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July 20, 2017:

A Steady Rain reviewed by Rob Stevens


A Steady Rain, Keith Huff’s two-hander play, is best known for its Broadway incarnation in 2009 which starred Hugh Jackman and Daniel Craig and broke box office records. The play premiered in Chicago in 2007 winning several awards and had a previous production in Los Angeles in 2014. Director/actor/acting coach John Kirby mounted a production for the Hollywood Fringe Festival in June and has now reopened the show at his studio stage in Hollywood. It is very obvious from the current production that big name movie stars are not needed to tell this story. Huff’s poetic and gritty dialogue, Kirby’s tight, focused direction and the powerful acting duo of R.J. DeBard and Andy Hoff will keep you on the edge of your seat for this fast and furious two hour ride.

Andy Hoff and R.J. DeBard (photo by Adam Ikaika)

Bachelor and recovering alcoholic Joey (Hoff) and the married with kids Denny (DeBard) are childhood friends who are now partners on the Chicago police force. Denny is a racist who can’t control his mouth, his anger or his libido. Joey has taken a Sensitivity Training Class and tried to impart his newfound sensitivity to his partner in the hopes they will finally make detective after being passed over previously. Denny has it in for a local pimp and vice versa. After Denny messes with the pimp’s income once too often, he has his front window blown out and large screen TV shattered by a drive by gunshot. The broken glass severs an artery in the neck of Denny’s two-year old son and Denny swears revenge. While searching for the pimp, the officers come across a young naked Vietnamese boy who seems spaced out on drugs. Because their anger is focused elsewhere, they return him to a man claiming to be his uncle only to find out later he was really a cannibalistic serial killer. The police department’s inquiry into the incident puts more pressure on the duo’s friendship, already strained by Denny’s affair with a prostitute and Joey’s attraction to Denny’s wife. Someone has to take the fall for the police foul up and the Vietnamese boy’s death. The tension ratchets up as the play speeds to its conclusion. The story is told in monologues and in some present moment dialogue. DeBard and Hoff never let up on the intensity of their performances and the result is a testosterone fueled evening of dynamic quality theatre. Kudos to all involved in bringing A Steady Rain to vibrant life.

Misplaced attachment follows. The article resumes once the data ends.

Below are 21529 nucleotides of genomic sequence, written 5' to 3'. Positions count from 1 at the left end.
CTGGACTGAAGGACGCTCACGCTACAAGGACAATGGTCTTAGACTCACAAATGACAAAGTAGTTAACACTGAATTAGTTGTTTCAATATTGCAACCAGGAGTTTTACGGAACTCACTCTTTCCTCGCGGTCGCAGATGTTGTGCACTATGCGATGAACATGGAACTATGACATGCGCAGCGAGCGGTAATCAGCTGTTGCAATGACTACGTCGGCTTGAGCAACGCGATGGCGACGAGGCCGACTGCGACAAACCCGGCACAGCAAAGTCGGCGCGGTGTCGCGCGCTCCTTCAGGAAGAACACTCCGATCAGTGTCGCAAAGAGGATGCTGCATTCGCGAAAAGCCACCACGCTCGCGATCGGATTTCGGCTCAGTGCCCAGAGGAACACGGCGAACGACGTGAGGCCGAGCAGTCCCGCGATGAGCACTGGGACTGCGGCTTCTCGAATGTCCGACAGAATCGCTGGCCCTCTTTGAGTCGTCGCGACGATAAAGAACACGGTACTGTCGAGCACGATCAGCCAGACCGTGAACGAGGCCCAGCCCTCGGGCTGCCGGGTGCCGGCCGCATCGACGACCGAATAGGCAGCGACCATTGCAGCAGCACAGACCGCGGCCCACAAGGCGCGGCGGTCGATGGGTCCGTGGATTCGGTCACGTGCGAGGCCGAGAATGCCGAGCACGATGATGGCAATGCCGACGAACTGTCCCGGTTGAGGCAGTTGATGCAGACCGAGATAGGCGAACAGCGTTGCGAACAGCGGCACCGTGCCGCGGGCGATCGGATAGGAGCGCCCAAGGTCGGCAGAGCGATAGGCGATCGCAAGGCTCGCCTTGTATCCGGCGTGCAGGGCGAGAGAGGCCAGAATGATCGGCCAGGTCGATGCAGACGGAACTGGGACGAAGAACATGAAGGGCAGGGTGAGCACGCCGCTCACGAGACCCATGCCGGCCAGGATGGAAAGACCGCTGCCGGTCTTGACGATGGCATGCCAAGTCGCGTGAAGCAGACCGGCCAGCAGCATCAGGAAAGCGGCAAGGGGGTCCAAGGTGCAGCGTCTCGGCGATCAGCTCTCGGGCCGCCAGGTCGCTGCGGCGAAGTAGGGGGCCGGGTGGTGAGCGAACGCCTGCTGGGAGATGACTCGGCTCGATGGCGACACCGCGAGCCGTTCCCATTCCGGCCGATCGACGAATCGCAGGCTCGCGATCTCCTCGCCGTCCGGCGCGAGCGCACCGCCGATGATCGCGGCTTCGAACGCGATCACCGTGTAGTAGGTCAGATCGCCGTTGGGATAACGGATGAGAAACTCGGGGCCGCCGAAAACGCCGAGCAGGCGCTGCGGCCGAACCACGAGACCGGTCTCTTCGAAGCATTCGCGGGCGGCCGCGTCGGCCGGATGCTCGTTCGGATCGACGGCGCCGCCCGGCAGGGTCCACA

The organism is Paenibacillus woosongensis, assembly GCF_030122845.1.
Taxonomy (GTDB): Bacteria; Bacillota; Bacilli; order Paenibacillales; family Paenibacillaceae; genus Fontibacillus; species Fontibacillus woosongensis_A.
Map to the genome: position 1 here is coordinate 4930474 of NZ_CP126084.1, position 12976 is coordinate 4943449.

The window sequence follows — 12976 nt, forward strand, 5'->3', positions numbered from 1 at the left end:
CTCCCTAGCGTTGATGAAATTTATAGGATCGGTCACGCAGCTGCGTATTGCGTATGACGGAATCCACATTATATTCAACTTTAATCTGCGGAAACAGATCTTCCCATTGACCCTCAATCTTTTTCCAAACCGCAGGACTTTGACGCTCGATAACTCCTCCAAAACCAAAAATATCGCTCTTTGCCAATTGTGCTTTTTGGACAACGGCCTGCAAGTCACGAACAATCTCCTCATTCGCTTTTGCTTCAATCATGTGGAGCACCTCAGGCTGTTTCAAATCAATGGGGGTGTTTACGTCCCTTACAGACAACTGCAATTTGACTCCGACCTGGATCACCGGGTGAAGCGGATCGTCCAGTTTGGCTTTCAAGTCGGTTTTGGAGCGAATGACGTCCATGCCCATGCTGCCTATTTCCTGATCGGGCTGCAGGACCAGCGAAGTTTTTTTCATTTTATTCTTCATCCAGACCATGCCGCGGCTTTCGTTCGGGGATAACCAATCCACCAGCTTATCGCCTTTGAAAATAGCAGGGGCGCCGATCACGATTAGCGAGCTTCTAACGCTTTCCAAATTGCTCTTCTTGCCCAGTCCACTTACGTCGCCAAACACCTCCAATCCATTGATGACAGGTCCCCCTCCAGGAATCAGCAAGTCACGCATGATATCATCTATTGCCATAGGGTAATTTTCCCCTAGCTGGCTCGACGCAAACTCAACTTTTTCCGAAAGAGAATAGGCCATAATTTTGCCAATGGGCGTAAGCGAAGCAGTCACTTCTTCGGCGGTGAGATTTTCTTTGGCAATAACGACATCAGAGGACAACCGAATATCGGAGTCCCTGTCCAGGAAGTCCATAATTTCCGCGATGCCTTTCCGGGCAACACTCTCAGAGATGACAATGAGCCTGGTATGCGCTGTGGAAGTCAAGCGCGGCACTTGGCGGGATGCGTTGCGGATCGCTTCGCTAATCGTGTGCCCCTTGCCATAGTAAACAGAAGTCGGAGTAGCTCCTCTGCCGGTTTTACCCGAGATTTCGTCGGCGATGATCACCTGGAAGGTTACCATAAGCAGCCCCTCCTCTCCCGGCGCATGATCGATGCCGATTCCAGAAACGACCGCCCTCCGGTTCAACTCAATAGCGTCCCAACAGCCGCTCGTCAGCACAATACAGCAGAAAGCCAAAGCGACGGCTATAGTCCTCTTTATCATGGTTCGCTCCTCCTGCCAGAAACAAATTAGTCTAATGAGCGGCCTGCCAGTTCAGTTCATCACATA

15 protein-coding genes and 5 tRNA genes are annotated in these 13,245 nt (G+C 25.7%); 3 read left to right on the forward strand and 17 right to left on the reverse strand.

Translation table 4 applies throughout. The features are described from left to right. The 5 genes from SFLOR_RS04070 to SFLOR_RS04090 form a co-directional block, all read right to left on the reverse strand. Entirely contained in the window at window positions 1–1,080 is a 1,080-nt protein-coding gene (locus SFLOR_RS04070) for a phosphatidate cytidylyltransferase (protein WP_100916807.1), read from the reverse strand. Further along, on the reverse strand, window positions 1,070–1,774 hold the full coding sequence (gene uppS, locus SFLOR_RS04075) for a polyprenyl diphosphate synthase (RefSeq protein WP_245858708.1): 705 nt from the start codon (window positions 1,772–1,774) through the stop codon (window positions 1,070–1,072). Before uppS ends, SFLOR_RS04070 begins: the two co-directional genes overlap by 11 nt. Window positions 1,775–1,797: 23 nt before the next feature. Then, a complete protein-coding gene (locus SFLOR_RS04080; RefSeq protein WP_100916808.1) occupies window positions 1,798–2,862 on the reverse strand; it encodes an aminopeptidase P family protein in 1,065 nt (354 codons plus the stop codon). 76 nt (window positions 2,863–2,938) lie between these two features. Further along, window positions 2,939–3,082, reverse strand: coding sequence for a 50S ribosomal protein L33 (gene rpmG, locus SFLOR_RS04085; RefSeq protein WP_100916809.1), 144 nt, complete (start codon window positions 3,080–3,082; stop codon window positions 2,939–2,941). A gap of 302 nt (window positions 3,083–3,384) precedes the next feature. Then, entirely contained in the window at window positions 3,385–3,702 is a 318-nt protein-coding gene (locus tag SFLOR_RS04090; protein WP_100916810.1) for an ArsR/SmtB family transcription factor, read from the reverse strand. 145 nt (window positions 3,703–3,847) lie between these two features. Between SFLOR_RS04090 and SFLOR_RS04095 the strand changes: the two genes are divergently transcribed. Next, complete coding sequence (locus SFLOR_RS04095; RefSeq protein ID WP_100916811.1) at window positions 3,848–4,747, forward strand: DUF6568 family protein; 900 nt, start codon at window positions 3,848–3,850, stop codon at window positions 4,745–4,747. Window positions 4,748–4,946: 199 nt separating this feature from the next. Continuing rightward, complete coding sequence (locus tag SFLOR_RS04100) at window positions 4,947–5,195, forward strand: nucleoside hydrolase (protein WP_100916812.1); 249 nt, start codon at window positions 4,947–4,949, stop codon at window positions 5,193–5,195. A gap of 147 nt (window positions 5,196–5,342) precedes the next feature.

John Kirby Studio, 1510 N. Las Palmas Ave. in Los Angeles. Ends Aug. 20. steadyrain.brownpapertickets.com

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